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Malinda Meegoda, Research Associate at LKI, spoke on ‘Indian Ocean Security in a Nuclearised South Asia: Challenges, Hopes and Prospects’ at a conference titled, ‘South Asia Amidst a New World Order.’ The conference was organised by the Consortium of South Asian Think Tanks (COSATT) to mark the 10th anniversary of COSATT and was held in Kathmandu, Nepal, on 25-26 March 2018.
Mr. Meegoda discussed the limitations of the current disarmament and nuclear risk reduction measures in South Asia, and the overall lack of progress achieved in one of the most volatile regions in the world. Focusing on the ascent of the regional nuclear weapons states and their growing nuclear naval capabilities—Mr. Meegoda argued that advancing forms of sea base nuclear deterrence represent a growing threat to the overall security of the region, as the risk of inadvertent escalation looms greater in comparison to other forms or nuclear warfare. Two main reasons attributed to this escalation were: (1) the higher probability of naval nuclear vessels of rival powers encountering each other in the maritime domain, and (2) meeting the challenge of maintaining existing nuclear safety guidelines with subsurface vessels such as SSBNs (nuclear-powered submarines).
In his presentation, Mr Meegoda also highlighted the possible implications of the United States Nuclear Posture Review on the region. He argued that the Nuclear Posture Review, with its recommendations on developing low-yield nuclear weapons, can legitimise and encourage similar actions from other nuclear actors in the region, while opening up the space for a new arms race.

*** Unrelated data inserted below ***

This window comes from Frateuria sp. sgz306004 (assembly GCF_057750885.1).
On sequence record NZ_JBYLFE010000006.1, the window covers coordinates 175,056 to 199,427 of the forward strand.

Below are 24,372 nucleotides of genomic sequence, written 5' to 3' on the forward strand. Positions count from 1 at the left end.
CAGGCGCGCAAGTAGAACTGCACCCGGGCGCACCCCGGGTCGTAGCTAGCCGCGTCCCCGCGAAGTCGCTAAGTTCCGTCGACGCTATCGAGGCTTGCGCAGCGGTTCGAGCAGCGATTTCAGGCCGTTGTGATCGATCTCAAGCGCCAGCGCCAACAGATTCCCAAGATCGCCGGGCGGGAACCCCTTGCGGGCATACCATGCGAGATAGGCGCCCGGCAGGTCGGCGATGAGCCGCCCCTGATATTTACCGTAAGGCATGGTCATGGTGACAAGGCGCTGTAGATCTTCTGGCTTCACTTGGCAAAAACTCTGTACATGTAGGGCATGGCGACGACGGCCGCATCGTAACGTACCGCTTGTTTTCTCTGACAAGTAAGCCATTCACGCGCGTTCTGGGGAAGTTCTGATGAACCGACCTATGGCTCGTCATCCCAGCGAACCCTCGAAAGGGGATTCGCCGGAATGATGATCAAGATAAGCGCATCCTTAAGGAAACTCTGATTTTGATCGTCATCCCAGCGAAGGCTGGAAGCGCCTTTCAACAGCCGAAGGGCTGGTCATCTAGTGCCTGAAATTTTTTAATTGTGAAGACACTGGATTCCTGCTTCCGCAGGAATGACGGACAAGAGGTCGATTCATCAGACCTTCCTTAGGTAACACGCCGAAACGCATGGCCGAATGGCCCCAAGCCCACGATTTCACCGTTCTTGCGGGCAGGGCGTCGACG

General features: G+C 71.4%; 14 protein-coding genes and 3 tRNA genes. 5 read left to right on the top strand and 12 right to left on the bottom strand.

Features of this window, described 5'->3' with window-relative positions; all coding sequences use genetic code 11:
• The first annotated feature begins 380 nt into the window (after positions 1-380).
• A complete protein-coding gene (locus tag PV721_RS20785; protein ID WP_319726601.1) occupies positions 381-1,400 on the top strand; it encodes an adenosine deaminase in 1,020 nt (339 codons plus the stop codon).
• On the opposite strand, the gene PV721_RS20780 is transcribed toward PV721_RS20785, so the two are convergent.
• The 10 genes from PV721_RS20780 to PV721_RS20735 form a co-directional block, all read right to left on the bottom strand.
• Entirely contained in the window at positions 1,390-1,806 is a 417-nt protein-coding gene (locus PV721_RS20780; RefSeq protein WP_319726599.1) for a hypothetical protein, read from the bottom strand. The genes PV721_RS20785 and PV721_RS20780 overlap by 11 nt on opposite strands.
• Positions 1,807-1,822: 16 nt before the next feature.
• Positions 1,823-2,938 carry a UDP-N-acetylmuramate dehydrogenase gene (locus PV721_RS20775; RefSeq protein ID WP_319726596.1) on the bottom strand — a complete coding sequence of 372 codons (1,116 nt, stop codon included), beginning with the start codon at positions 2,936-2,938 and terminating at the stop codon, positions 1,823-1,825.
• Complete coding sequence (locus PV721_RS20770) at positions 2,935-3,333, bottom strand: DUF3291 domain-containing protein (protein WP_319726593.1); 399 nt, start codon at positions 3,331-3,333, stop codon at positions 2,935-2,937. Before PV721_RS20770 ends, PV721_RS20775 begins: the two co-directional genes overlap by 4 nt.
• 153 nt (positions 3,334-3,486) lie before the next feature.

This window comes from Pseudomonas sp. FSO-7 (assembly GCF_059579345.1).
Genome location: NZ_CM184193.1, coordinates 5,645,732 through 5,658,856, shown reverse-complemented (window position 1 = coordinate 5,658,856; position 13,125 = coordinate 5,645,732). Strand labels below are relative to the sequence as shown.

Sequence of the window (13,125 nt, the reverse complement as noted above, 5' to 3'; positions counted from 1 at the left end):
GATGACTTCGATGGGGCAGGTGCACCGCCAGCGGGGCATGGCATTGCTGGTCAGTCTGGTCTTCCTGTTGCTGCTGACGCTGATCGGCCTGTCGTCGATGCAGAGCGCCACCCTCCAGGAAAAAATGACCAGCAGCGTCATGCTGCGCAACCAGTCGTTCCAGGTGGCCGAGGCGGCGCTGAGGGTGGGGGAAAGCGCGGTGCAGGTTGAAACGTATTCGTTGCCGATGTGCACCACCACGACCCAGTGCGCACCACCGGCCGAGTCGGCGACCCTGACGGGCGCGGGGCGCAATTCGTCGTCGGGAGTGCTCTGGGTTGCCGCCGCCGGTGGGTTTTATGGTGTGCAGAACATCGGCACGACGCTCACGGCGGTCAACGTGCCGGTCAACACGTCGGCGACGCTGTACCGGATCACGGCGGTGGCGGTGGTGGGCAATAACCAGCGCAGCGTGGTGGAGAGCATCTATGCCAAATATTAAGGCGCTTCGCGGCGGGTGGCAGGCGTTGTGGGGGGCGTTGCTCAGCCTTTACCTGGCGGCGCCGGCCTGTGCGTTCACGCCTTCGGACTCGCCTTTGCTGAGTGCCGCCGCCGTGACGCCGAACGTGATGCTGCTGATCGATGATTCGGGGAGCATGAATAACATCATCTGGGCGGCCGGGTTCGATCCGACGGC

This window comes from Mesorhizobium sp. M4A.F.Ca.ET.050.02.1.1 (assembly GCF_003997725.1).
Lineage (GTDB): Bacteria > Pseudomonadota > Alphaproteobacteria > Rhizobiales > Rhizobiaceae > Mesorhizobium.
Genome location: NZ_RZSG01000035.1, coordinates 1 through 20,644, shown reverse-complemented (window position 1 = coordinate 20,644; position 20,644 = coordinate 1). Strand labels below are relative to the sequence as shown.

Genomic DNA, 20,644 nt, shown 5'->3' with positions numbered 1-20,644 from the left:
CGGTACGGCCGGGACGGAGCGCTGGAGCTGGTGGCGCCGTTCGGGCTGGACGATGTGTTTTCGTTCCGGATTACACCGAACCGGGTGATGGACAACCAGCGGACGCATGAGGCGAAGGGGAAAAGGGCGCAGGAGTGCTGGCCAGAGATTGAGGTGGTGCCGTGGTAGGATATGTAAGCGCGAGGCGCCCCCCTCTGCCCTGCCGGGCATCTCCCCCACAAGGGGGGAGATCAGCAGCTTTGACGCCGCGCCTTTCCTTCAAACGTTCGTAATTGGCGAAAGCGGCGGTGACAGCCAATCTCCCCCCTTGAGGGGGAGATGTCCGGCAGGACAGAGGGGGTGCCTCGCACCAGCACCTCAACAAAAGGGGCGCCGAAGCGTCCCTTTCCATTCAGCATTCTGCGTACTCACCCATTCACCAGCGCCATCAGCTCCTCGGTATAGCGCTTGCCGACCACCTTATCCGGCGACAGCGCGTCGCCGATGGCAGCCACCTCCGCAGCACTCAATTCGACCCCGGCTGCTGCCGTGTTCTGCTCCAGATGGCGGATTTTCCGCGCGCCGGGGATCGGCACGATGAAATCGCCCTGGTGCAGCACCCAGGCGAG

Mr. Meegoda advocated that smaller states such as Sri Lanka can play a significant role to advance the discussion on regional peace, security, and nuclear disarmament. He noted that by joining the growing list of states that have signed on to the Treaty on the Prohibition of Nuclear Weapons, smaller states can contribute to renewing the global commitment to nuclear disarmament. Mr. Meegoda added that it may be time to revisit the concept of Nuclear Weapon Free Zones in the region and evaluate the feasibility of implementing similar arrangements in a limited manner that would be beneficial to smaller states such as Sri Lanka.
The conference was attended by policymakers, representatives of think tanks and academics from all eight SAARC countries (Sri Lanka, India, Pakistan, Bangladesh, Nepal, Bhutan, Maldives, Afghanistan).